NY4P Makes Final Budget Season Push with City Hall Rally to Restore Parks Department Funding

Friday, June 15, 2012
NY4P was joined last week by a bipartisan group of New York City Council Members and park advocates from across the city to call upon the Council and Bloomberg Administration to work together to restore $33.4 million to the Parks Department’s expense budget prior to the July 1 deadline. The rally was held on the eve of the final public testimony on the Fiscal Year 2013 budget.
$33.4 million is the base minimum to ensure that all of the city’s swimming pools can be opened and sufficient seasonal staff can be hired this summer, essential maintenance jobs are not slashed, and trees are pruned and stumps removed to keep sidewalks and streets safe.
“The Bloomberg Administration is to be commended for its unprecedented commitment to creating great new parks, but we cannot turn a blind eye to the fact that the budget for maintaining and operating our city’s 2,100 existing parks has been cut over 23 percent in the past five years,” NY4P Executive Director said to cheers at the event. “To care about New York City’s neighborhoods is to care about its parks. We are here today to say ‘we care,’ and the time has come to start investing in the maintenance of our city’s park system as generously as we have in its expansion.”
Leicht was flanked by Council Members Melissa Mark-Viverito, Brad Lander, James Oddo, Letitia James, and backed by “friends of” park groups from all five boroughs, workers’ rights advocates, community gardeners and members of regional and waterfront planning organizations.
The following analysis, which NY4P submitted to the City Council, is a detailed breakdown of the additional funding we called for:

Seasonal staff and services:  $13.12 Million
As has become the tradition in recent years, the FY13 Executive Budget does not include funding needed for summer seasonal staff – including Job Training Participants (JTP’s) and Playground Associates – and four swimming pools (Wagner in Manhattan, Howard in Brooklyn, Fort Totten in Queens and Faber in Staten Island), and would necessitate a reduced season for all pools. Not only should $13.12 million be restored to avert these service cuts, but these functions should be baselined in DPR’s budget going forward, as they are essential services of the Parks Department.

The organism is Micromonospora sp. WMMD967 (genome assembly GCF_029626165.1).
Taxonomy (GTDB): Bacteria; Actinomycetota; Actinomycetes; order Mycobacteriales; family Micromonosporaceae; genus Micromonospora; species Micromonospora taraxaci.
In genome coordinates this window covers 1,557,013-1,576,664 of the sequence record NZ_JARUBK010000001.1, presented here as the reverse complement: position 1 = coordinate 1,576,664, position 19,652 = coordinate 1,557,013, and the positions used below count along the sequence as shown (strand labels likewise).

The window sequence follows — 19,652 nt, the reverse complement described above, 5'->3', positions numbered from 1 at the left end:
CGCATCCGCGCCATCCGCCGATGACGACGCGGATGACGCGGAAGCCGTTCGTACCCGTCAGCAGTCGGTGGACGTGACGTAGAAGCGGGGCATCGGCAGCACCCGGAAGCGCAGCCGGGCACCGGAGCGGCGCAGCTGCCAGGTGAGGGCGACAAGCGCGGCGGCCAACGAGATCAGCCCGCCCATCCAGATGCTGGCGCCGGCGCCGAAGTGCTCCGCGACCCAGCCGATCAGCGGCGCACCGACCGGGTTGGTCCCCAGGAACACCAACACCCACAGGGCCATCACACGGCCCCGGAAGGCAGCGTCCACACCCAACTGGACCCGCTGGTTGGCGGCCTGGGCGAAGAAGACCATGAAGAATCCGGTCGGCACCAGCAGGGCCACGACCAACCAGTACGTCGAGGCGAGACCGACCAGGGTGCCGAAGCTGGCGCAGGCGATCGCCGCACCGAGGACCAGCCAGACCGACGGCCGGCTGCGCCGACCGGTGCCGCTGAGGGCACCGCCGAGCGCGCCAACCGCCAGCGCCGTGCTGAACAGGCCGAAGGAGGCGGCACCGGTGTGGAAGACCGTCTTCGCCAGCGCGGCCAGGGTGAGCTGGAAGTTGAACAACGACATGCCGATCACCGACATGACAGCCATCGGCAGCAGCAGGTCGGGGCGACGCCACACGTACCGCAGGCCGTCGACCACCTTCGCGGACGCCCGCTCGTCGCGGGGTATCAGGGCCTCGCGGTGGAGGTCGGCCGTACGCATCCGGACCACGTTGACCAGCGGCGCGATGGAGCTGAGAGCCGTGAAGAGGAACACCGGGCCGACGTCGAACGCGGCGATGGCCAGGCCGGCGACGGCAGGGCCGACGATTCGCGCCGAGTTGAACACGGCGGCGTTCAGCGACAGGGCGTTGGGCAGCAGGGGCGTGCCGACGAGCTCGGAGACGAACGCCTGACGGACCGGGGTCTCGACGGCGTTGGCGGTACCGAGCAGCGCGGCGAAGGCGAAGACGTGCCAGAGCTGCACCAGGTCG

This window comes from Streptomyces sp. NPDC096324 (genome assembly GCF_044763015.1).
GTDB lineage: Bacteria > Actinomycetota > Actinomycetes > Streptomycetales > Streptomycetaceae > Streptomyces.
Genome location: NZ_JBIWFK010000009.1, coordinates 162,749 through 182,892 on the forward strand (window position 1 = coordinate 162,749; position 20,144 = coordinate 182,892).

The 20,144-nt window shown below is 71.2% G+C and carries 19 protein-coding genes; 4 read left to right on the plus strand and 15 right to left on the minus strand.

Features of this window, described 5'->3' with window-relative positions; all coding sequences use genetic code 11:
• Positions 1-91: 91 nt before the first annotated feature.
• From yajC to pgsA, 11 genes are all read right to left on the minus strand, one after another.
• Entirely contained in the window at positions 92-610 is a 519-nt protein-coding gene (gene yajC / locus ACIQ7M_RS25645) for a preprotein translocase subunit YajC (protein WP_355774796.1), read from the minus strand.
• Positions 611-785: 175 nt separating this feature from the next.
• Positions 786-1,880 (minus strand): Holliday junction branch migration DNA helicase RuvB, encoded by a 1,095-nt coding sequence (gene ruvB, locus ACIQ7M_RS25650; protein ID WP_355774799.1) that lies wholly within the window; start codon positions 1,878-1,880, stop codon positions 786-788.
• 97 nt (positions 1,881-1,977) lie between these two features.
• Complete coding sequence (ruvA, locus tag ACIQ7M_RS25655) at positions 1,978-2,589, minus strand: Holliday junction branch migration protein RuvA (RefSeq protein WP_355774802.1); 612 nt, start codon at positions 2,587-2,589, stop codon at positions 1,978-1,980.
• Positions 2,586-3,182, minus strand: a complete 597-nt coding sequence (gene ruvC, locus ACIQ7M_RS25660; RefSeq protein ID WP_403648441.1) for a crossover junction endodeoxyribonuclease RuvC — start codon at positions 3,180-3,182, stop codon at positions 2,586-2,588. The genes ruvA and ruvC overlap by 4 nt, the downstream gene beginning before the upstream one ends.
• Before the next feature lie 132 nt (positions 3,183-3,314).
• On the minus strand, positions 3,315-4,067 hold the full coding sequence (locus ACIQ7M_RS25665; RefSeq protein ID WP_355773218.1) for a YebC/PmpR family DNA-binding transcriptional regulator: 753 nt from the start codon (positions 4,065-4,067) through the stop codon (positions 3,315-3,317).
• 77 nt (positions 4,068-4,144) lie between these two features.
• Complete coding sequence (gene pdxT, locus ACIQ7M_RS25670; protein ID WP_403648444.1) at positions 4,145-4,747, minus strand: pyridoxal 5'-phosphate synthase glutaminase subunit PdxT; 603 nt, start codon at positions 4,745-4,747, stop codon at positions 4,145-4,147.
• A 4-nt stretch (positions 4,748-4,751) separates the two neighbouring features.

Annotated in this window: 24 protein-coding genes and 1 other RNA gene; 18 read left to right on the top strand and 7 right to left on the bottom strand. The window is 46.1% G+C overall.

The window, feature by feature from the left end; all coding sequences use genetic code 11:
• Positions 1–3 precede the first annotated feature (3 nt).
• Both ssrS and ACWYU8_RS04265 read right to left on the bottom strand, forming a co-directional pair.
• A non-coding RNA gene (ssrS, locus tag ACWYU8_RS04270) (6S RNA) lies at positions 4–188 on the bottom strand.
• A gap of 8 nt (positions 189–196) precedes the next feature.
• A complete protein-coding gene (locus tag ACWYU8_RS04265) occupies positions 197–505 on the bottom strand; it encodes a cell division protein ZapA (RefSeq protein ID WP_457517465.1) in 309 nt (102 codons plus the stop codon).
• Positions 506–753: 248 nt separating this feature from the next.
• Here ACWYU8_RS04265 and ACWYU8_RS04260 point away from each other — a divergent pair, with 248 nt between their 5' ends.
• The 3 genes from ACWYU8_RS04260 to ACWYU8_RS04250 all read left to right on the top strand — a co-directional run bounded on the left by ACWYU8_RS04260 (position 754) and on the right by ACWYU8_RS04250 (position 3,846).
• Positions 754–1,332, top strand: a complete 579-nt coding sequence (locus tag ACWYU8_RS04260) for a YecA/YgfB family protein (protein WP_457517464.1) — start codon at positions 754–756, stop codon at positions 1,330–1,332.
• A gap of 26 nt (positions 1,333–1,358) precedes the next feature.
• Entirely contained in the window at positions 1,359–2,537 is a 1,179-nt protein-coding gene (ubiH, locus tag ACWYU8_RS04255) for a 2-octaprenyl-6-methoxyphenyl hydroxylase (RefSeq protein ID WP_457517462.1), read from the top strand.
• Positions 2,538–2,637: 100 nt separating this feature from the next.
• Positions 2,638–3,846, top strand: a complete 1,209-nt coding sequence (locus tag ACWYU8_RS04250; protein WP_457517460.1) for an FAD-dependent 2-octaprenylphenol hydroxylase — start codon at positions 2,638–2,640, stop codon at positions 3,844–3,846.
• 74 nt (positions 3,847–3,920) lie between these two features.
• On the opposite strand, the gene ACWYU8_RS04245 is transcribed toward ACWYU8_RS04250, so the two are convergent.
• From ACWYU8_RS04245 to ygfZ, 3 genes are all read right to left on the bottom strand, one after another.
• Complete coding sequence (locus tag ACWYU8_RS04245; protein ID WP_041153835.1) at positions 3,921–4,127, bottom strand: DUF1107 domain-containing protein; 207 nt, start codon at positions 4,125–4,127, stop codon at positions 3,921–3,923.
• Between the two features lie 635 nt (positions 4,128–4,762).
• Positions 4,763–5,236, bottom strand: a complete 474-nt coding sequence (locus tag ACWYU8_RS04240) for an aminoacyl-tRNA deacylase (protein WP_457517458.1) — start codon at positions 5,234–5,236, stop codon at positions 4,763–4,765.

Job Training Participant (JTP) program:  $16.25 Million
JTPs make up the bulk of Parks’ maintenance crews, yet this program may lose up to 700 positions in Fiscal Year ’13, on top of seasonal reductions.  In our comparison between the proposed FY 2013 budget and the FY 2008 adopted budget, NY4P identified a decrease of 1,435 JTP workers, a 62% cut. If the Council and Administration do not restore $16.25 million to hold the JTP program harmless, New Yorkers will increasingly see a decline in park conditions across the city.
Pruning and stump removal:  $4 Million

At the same time the City is planting a million new trees, the budget for pruning and stump removal has been slashed by 80 percent since 2008. With a budget of $1.4 million, trees are now pruned on a 15- to 20-year cycle rather than the recommended five-year cycle, and funding for stump removal, which stood at $2.3 million in FY08, has been totally eliminated. Tree maintenance is not optional; unmaintained trees create dangerous conditions, and $4 million for pruning and stump removal should be baselined in DPR’s budget.

update (July 6, 2012):

NY4P commends the Bloomberg Administration and New York City Council for securing a targeted increase of more than $38 million to the Parks Department's budget for Fiscal Year 2013. Council leadership was provided by Speaker Christine C. Quinn, Finance Committee Chair Domenic M. Recchia, Jr., and the unusual bipartisan coalition who joined us at a June 5th rally to decry proposed cuts to Parks' budget:  Parks & Recreation Committee Chair Melissa Mark-Viverito, Brad Lander, Minority Leader James S. Oddo and Letitia James.

Among the restorations:

· A $9.737 million restoration for summer seasonal services, including $1.437 million for pools, $1 million for playground associates, and $7.3 million for other seasonal needs. These restorations will ensure that all municipal pools open for the full season, and that pools and playgrounds maintain regular hours;

·  $16.783 million for the Job Training Participant program, saving 845 full-time equivalent maintenance positions; 

· $9.2 million to make up for an FY12 staff attrition target that fell short; and

· $2 million for tree pruning, helping prevent dangerous conditions that result from insufficient tree maintenance.

“While this additional funding does not solve the Parks Department’s fiscal challenges, it is a significant stop-gap measure to help ensure that New Yorkers can continue to enjoy clean, safe parks,” said Holly Leicht, Executive Director of NY4P. “New Yorkers for Parks commends the Council and Administration not only for restoring seasonal funds, but also for saving nearly 850 maintenance jobs and bolstering essential funding for tree pruning.  In recent years, there has been a disconnect between the robust capital investments being put into new and existing flagship parks and the depletion of the maintenance budget. Today’s restorations signal a positive shift to better align Parks’ capital and maintenance budgets.”

The increase in Parks Department funding between the preliminary and final FY13 budgets is greater than in recent years. According to public officials, NY4P can claim a big share of the credit, thanks to recent advocacy efforts that included the June 5th rally with Council Members and park advocates on the steps of City Hall. We also helped bring the potential dangers of insufficient tree care to light, resulting in the first increase in funding for tree pruning since 2008.


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